People with non-physical (‘hidden’) disabilities will soon be able to apply for a Blue Badge for parking, following the introduction of new criteria from the Department for Transport.
From 30 August, drivers or passengers with less visible disabilities, such as dementia or anxiety disorders will be able to apply for a Blue Badge alongside applicants who have very considerable difficulty walking.
The aim of the scheme is to help disabled people access goods and services, by allowing them to park closer to their destination.
The new extended criteria marks a big change to the Blue Badge scheme following an extensive independent programme of work undertaken on behalf of the Department for Transport.
The changes are designed to enhance the lives of people whose non-physical disabilities make travelling by road difficult.
Brighton & Hove City Council supports the extension of Blue Badges to people with non-physical disabilities and took part in the government’s consultation in 2018.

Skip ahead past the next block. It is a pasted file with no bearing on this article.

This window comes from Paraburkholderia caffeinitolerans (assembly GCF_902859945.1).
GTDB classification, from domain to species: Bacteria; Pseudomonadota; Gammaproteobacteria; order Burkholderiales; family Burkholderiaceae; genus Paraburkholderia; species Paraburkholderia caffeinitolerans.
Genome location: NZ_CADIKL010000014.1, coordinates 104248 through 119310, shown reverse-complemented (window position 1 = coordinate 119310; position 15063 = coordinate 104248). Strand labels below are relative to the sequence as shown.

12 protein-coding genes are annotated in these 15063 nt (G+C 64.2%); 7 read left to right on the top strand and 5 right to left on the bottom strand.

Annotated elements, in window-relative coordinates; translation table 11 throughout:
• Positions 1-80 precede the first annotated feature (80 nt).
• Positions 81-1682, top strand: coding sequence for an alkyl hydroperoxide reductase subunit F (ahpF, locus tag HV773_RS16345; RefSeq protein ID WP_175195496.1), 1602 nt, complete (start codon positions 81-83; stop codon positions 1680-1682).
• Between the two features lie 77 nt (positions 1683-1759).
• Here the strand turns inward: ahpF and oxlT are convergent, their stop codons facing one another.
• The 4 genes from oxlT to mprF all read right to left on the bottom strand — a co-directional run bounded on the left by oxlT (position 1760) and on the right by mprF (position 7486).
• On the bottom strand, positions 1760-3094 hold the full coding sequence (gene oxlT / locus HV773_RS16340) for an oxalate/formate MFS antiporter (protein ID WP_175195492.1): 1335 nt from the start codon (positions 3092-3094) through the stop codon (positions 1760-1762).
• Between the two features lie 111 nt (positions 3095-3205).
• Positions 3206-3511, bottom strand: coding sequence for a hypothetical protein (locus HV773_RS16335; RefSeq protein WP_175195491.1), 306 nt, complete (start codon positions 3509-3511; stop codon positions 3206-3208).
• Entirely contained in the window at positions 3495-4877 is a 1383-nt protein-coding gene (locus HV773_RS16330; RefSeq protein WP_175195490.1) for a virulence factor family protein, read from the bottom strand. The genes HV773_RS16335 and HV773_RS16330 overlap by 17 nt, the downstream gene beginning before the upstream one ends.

Council officers, who have already started preparing for the new applications, include an expert assessor who will make recommendations for people who are not automatically entitled to a Blue Badge.
Assessments will be made on a ‘case by case’ basis following Department for Transport guidance.
The expanded scheme also includes a new task force to help councils tackle fraudulent use of the badges.
The scheme also aims to increase public awareness of which groups are eligible for Blue Badges, when they can and cannot be used, and how to surrender badges when they are no longer needed, for example if the badge holder dies.
Councillor Anne Pissaridou, chair of the Environment, Transport and Sustainability Committee said: "This change to Blue Badge guidance has the potential to make a real difference to the lives of residents with hidden disabilities, enabling them to travel with greater ease and live more independent lives.”
For more information visit the Blue Badge page on our website.